By using this site, you agree to our updated Privacy Policy and our Terms of Use. Manage your Cookies Settings.
438,818 Members | 2,089 Online
Bytes IT Community
+ Ask a Question
Need help? Post your question and get tips & solutions from a community of 438,818 IT Pros & Developers. It's quick & easy.

passing this to a event function

P: n/a

i've got this for IE:

node.onchange = foo;

but really i'd like to pass node object to foo function also.

in html i would do onchange="foo(this)"...but this has to
be done in javascript at runtime.

Aug 29 '06 #1
Share this Question
Share on Google+
3 Replies


P: n/a
ppcguy wrote:
i've got this for IE:

node.onchange = foo;

but really i'd like to pass node object to foo function also.

in html i would do onchange="foo(this)"...but this has to
be done in javascript at runtime.
You don't need to as - this - inside - foo - will already refer to your
- node - object when it is called as the onclick handler for - node -.

This works because when in HTML you do:-

<X onclick="foo(this);">

- the browser used the string value of the onclick attribute as the
body for a function it creates internally and assigns to the - onclick
- property of the element. So the above is equivalent to:-

node.onclick = function(){
foo(this);
};

(where - node - refers to the element that would have the onclick
attribute otherwise). And then when the browser responds to a click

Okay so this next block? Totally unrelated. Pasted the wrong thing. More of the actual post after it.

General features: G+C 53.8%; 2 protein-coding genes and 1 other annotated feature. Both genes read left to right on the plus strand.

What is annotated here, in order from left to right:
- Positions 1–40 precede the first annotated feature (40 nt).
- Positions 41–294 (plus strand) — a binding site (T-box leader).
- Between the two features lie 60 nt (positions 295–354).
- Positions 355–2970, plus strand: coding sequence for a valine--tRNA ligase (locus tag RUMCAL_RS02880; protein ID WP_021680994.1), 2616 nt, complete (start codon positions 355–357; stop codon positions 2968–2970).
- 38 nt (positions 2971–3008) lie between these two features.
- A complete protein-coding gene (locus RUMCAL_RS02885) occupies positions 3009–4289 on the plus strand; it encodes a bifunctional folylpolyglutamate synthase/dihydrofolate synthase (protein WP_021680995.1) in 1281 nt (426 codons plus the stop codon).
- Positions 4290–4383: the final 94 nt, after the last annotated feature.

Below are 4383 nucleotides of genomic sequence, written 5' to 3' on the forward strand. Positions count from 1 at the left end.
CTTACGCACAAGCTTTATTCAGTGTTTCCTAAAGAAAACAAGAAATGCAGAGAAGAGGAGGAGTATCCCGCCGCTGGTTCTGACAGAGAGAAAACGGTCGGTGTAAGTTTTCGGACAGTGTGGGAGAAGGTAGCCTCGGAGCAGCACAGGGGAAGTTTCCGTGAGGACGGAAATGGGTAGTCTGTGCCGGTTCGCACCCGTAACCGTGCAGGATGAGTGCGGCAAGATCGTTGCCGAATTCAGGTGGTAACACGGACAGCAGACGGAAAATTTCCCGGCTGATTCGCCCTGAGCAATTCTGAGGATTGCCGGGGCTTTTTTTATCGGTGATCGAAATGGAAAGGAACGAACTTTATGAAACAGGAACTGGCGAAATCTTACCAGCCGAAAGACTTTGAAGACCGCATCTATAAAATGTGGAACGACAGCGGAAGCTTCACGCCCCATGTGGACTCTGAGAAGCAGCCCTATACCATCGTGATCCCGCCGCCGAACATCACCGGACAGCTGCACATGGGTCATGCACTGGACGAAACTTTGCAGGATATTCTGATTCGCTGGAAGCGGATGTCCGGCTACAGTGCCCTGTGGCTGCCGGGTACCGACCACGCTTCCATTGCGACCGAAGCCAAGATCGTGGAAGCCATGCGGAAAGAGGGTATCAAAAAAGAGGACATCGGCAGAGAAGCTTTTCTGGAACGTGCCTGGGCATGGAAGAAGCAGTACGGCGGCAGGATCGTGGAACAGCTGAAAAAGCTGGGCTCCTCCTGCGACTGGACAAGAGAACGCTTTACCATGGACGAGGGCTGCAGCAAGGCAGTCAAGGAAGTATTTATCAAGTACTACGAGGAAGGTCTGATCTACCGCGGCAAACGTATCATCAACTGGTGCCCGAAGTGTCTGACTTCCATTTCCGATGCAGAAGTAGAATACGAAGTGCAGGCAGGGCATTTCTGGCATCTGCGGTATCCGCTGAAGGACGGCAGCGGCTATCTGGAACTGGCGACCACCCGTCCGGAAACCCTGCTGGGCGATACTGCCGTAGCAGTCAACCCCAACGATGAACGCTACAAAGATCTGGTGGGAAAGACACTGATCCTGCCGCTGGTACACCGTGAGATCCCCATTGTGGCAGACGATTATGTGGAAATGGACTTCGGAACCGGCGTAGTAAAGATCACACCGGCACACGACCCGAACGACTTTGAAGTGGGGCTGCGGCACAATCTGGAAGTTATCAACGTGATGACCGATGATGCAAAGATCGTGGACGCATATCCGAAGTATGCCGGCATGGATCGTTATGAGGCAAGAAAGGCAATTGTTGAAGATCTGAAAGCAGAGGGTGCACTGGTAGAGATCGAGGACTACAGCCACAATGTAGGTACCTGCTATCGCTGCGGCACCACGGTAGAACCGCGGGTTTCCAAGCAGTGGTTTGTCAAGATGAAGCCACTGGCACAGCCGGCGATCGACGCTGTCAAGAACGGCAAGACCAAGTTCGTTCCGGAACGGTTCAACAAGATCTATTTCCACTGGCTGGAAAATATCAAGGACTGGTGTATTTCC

event it calls this function assigned to the - onclick - property of
the element as a method of the element so - this - refers to the
element.

Richard.

Aug 29 '06 #2

P: n/a
ppcguy wrote:
i've got this for IE:

node.onchange = foo;

but really i'd like to pass node object to foo function also.

in html i would do onchange="foo(this)"...but this has to
be done in javascript at runtime.
function foo(){
var theNode = this;
}

When you do:

node.onchange = foo;

the value of node's onchange attribute is assigned a reference to foo, a
function object. Effectively you you have:

node.foo

When you fire node's onchange event, foo is called like this:

node.onchange();

which is (more or less) the same as:

node.foo();

so that foo's 'this' operator will reference 'node'.

If you just call foo(), you are effectively calling window.foo() and its
this operator will reference the window/global object.
--
Rob
Aug 29 '06 #3

P: n/a
ppcguy wrote:
i've got this for IE:

node.onchange = foo;

but really i'd like to pass node object to foo function also.
Event listeners assigned in that manner are called as properties of the
node, therefore the value of the this operator already /is/ a reference
to the element.

Using the addEventListener method (W3C DOM) will also cause the this
operator to be set to the element, but with the attachEvent method (MSIE
DOM), the operator will refer to the global object.

[snip]

Mike
Aug 29 '06 #4

This discussion thread is closed

Replies have been disabled for this discussion.